Ahymsin Newsletter: Yoga is Samadhi
  AHYMSIN NEWSLETTER, ISSUE - April 2018 
 
   
 
   

Death and Transition

by Swami Rama

[This passage has been taken from the book Path of Fire and Light Vol 2, pp 19 – 21, by Swami Rama, published 1976 by the Himalayan International Institute of Yoga Science and Philosophy of the USA].

Book cover: Path of Fire and Light Volume 2The fear of death is one of our most prominent fears. We are all afraid of the word “death” and do not want to face the truth that we all have to die. Why do we fear dying? Death itself is not painful; only the fear of death is painful. When we take off an old shirt to put on a new one, we do not feel fear or pain; we are only pleased to have a new shirt. But the thought of taking off our body brings fear.

This is the way of the world. You see a child dying, and old woman or old man dying, your friend dying, or perhaps sometimes a young, healthy person dying, and you say, “I don’t believe in God!” But this is not God’s doing. Death has never given you any assurances or guarantees; it comes at any time. And so we fear it. That fear is projected in many ways. Because you see death all around, you worry: “My husband will die – My other will die – What will happen to me?” You remain constantly insecure. You need to examine that insecurity; you have to understand it and not be afraid. You are sure to die. Even the strongest dies; the best, the most powerful person dies – even a sage dies, although he has a better dying. How can you ignore this reality?  Why do you not understand it?

If you merely remember fear, it will create more fear. But if you systematically analyze your fear, you will see that it has a dual face: you are either afraid of losing something, or you are afraid of not gaining something. That is fear. A major fear with each of us is that our body will perish. But you have not analyzed this fear.  Would you want your body to be eternal?

There was once a sage who prayed and prayed for eternal life. Finally, God came down and told him, “Okay, go to the spring in that mountain, drink the perennial water, and you will become immortal.” So the sage rushed there with great pride and anticipation. But when he thrust himself forward to drink from the water, he suddenly heard many semi-immortal beings shouting to him: “Don’t do it! Don’t drink the water! We all drank it and we are suffering.” So the sage asked, “What’s the matter?” They answered, “We wasted our entire energy asking God for eternal life, and God told us to drink the water. Now we are immortal – but to be an immortal human being is not a pleasant thing to be. It is torture being here in this world for a long time. Neither the mind nor the body can handle eternal life.”

If we know something about the philosophy of death and the technique of dying, then our fears about death will be eliminated and we will approach death differently. Actually, there is no mother who can give you the shelter that death can. Your physical mother gives you birth; but death gives you real solace and rest. Death is an expansion of sleep.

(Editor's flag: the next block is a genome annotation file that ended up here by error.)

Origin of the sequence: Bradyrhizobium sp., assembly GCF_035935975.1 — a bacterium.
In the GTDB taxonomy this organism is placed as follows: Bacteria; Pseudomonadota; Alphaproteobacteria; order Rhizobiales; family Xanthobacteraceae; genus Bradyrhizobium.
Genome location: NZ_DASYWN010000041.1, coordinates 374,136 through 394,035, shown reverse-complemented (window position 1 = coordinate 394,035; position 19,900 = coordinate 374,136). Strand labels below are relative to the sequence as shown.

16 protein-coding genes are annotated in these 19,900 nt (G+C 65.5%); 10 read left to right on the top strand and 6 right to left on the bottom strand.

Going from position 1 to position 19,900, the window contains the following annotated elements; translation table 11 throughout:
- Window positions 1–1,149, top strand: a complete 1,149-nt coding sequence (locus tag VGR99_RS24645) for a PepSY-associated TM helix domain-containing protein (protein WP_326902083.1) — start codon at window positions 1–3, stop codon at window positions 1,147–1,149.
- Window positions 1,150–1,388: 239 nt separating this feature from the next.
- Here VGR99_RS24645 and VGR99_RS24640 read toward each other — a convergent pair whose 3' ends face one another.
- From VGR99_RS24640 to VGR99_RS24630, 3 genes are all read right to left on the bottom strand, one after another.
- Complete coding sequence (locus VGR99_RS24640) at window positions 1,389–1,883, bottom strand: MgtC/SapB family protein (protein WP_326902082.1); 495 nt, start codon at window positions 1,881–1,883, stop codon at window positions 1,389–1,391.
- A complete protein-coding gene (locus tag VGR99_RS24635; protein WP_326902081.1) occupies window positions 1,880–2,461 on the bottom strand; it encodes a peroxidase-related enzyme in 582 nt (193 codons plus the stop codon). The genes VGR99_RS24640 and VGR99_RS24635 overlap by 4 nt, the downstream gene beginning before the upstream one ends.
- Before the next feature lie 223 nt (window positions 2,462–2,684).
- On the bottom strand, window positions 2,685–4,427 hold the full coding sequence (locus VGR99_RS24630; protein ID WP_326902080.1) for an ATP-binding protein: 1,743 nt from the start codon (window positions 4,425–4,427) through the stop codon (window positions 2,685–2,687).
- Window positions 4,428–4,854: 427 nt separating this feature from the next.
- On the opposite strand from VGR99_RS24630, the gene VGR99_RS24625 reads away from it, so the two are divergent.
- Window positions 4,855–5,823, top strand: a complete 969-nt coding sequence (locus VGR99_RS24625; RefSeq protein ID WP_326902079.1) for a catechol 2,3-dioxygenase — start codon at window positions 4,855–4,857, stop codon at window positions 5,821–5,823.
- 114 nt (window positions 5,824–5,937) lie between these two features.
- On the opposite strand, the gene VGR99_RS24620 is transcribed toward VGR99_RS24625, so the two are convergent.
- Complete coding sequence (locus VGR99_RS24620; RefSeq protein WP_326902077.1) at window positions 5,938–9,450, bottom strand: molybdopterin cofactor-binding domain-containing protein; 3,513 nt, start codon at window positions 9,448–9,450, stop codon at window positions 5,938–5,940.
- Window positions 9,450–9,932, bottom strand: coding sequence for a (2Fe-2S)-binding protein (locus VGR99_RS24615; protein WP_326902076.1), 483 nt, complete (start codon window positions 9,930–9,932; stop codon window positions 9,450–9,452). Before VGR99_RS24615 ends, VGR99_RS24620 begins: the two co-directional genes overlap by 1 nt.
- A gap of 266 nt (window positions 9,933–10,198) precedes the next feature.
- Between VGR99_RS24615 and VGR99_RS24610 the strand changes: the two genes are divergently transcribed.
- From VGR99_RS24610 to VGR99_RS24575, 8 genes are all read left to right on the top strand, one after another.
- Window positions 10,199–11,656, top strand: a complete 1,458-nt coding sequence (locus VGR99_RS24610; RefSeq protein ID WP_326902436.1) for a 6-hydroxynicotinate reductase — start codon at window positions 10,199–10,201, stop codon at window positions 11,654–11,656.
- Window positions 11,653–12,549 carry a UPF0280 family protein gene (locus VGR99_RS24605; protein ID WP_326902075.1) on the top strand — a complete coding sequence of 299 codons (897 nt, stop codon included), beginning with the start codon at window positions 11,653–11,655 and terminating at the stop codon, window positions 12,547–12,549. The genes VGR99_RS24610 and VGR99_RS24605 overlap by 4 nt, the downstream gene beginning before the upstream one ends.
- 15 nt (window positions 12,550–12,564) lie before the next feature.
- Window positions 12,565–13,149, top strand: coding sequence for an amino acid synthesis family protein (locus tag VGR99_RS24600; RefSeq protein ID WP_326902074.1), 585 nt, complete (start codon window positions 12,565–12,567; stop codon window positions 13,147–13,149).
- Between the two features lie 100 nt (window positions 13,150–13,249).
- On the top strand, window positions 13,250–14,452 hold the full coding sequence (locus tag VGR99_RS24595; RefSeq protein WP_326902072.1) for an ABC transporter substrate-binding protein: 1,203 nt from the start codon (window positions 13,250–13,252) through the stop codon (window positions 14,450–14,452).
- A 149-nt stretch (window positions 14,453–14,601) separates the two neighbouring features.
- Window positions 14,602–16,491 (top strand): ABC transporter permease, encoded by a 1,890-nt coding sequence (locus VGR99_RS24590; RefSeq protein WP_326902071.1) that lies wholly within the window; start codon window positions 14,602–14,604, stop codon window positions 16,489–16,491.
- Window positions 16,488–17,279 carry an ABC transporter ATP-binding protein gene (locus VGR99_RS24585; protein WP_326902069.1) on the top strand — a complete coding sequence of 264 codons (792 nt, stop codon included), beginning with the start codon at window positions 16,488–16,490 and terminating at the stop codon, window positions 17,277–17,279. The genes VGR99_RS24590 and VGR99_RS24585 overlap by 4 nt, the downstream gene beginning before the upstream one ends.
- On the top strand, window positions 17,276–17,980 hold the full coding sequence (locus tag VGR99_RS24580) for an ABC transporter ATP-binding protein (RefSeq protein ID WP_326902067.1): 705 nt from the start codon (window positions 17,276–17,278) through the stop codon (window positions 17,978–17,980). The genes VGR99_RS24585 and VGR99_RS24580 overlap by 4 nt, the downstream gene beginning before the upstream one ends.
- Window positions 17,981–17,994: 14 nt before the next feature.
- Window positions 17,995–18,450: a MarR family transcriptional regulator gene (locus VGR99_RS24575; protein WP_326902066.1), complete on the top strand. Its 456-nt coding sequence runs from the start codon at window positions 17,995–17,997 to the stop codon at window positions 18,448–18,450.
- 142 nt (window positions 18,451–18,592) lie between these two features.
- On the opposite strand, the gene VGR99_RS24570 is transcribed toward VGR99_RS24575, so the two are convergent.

In Sanskrit, death is called sahodara, or “sister.” These two sisters, sleep and death, are born from the same mother, the same source.  Just as sleep gives you peace, so also does death give you peace. Sleep relieves you from certain stresses, but death relieves you from the stress of a lifetime. Death puts you into a long sleep. You may sleep now for three hours, but death puts you into a sleep of a hundred years, or perhaps two hundred years. How can we say that death is terrifying? We want to sleep; should we also not want to die? But because people are afraid of the subject, there are very few experiments conducted on death.

Instead of avoiding the thought of death, it is very helpful for us to understand what death is. None of us experiences the reality of our death in our daily life. We do not really believe that we will die, although we see others die. There is a constant battle in the human mind and heart about death, but you do not discuss it because you are afraid. So you push aside the fear of death, the highest fear, and then that fear is projected in many ways. You worry that your spouse or father will die, and wonder what will happen to you. Or you worry that your lover will die, or your bank book will die, because you see death all around. This means that you always remain insecure, and you need to examine that insecurity. You have to understand this fear and not be afraid. You are sure to die.

Actually, nobody is really afraid of death – people are afraid of pain and illness. It is a terrible thing when one suffers great pain and does not die. The actual experience of death is not the pain that makes you cry. But if you understand what that suffering is, it goes away. You understand, by that time, that there is no pain in death. Then you are very close to the Reality, though you are not yet enlightened.

Editor's Note

For published works of Swami Rama and Swami Veda Bharati, please visit www.yogapublications.org or email [email protected].

 

   
       

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